It would appear, however, that every court which has addressed this issue since Paparelli has taken a different view. In King v. Pratt & Whitney, 161 F.R.D. 475 (S.D. Fla. 1995), *** the Court rejected the holding in Paparelli and concluded that "the general deposition rules govern (i.e., Fed.R.Civ.P. 26(b)(1)), so that relevant questions may be asked and no special protection is conferred on a deponent by virtue of the fact that the deposition was noticed under 30(b)(6)." .... The conclusion reached in King has been unanimously accepted by courts addressing the issue since that time. See, e.g., Philbrick v. Enom, Inc., 593 F. Supp. 2d 352, 363 (D.N.H. 2009); Detoy v. City and County of San Francisco, 196 F.R.D. 362, 366 (N.D. Cal. 2000); Cabot Corp. v. Yamulla Enterprises, Inc., 194 F.R.D. 499 (M.D. Pa. 2000); Overseas Private Inv. Corp. v. Mandelbaum, 185 F.R.D. 67 (D.D.C. 1999); Edison Corp. v. Town of Secaucus, 17 N.J. Tax 178, 182 (1998).

I adopt the majority view and find that the questioning of a Rule 30(b)(6) deponent is not limited to those subjects identified in the Rule 30(b)(6) notice. ***

[No Professional Videographer Required]

Finally, AGLIC asks that the Court order Billard to secure, at his expense, an "officer" to conduct all future audiovisual recordings of depositions. In the First Amended Notice of Deposition, Billard advised AGLIC that the Rule 30(b)(6) deposition "will be recorded stenographically and by audio/video means." When Mr. Thrall arrived at Mr. Van Susteren's office, he discovered that while a professional stenographer was present, Mr. Van Susteren intended to videotape the deposition himself. In a declaration submitted in support of AGLIC's motion for protective order, Mr. Thrall states that "I permitted Ms. Yasso's deposition to proceed to facilitate the deposition, and because a certified court reporter was otherwise present." Apparently, the first hour of Yasso's deposition was inadvertently not recorded by Mr. Van Susteren. Accordingly, AGLIC asks that Billard be ordered to retain "an 'officer' to conduct all future audiovisual recordings of depositions."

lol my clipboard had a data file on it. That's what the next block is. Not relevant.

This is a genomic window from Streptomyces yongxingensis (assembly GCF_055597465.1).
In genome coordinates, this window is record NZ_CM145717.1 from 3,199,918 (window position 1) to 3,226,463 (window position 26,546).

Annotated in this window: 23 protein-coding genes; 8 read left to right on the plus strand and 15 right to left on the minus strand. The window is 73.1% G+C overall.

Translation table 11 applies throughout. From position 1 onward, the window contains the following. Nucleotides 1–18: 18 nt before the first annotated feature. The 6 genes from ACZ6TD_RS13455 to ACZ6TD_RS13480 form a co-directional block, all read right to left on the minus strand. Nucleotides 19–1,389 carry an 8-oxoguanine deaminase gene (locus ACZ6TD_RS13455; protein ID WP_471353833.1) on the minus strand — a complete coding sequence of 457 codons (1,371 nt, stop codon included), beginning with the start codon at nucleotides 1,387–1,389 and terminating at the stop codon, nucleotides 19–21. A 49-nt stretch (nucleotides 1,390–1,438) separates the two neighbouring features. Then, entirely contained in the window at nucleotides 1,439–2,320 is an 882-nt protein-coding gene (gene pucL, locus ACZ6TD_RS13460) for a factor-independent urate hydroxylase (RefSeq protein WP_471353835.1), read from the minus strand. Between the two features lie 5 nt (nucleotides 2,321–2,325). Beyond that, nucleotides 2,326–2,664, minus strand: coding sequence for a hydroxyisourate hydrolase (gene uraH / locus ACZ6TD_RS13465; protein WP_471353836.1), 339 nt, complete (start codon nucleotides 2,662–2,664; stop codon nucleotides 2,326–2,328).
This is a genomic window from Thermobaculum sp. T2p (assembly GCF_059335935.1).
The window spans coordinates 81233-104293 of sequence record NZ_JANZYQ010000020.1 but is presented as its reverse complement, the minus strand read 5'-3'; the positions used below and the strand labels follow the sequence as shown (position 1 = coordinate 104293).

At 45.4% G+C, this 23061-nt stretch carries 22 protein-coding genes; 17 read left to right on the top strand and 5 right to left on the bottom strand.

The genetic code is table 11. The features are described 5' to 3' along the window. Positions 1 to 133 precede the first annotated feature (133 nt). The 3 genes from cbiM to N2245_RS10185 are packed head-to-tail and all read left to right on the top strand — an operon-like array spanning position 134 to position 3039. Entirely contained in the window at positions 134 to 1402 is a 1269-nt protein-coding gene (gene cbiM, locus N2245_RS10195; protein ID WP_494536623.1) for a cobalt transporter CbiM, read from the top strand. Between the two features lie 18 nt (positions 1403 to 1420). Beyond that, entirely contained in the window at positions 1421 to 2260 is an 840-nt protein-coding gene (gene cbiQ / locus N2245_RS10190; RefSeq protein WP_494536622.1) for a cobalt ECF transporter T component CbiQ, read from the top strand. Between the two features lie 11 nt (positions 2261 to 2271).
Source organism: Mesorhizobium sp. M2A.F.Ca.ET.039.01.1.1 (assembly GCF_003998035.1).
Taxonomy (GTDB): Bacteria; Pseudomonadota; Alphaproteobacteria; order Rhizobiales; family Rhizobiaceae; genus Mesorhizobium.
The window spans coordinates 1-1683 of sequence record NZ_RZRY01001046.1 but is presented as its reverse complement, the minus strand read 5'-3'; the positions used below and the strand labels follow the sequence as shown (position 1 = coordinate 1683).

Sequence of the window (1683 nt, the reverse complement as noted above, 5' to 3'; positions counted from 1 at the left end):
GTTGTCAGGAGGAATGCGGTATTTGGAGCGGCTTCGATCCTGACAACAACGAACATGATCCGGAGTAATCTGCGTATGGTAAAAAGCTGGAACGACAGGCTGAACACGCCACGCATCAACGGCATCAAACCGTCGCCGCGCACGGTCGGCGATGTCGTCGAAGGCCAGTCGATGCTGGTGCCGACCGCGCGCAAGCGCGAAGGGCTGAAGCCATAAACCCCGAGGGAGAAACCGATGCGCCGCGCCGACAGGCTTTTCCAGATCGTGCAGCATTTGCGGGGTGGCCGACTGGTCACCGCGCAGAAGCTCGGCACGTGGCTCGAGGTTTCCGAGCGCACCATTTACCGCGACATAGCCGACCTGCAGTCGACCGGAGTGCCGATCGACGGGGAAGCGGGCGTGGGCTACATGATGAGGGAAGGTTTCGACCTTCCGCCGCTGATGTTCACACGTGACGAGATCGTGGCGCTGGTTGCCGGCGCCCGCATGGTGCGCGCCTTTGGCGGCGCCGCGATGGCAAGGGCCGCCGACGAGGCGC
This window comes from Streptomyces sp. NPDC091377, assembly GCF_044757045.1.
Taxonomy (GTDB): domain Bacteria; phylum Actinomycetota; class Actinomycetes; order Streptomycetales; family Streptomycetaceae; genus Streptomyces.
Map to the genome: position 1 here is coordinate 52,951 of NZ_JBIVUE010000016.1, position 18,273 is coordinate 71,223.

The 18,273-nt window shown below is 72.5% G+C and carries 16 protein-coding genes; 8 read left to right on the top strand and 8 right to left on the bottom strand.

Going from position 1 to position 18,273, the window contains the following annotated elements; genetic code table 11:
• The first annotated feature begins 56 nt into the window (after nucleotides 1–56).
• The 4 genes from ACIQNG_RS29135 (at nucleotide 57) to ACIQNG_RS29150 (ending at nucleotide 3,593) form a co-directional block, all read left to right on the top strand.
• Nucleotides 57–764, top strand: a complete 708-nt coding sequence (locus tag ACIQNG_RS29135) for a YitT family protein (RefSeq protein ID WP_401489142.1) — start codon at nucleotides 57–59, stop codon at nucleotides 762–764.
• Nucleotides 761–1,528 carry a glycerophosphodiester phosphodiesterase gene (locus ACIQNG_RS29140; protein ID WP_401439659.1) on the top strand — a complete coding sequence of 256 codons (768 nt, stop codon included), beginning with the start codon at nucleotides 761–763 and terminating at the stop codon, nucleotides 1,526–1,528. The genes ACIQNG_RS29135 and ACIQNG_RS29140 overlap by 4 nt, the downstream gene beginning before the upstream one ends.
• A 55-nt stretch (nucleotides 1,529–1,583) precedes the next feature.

AGLIC cites no authority for this proposition. Billard argues that the rules do not require employment of a professional videographer, citing Pioneer Drive, LLC v. Nissan Diesel America, Inc., 262 F.R.D. 552 (D. Mont. 2009). There, the plaintiff's attorney set up a small video camera with the intention of visually recording the depositions. The defendant's attorney objected, insisting on a professional videographer. The plaintiff acquiesced, hiring a videographer who "stayed for the balance of the week's depositions to the tune of about $15,000." Id. at 554. On the plaintiff's motion, the Court ordered the defendant to reimburse the videographer fees.

The Court concludes that Billard is under no obligation to hire a professional videographer. Billard must adhere, however, to the requirements found in Federal Rule of Civil Procedure 30(b)(5). If the video recording fails to comply with the rules, then AGLIC may seek an appropriate protective order. See Id. at 555-56 ("A deposed party or counsel concerned about accuracy or image manipulation can seek a protective order, can choose an additional method to record the deposition, or can move after the fact to strike the recording.").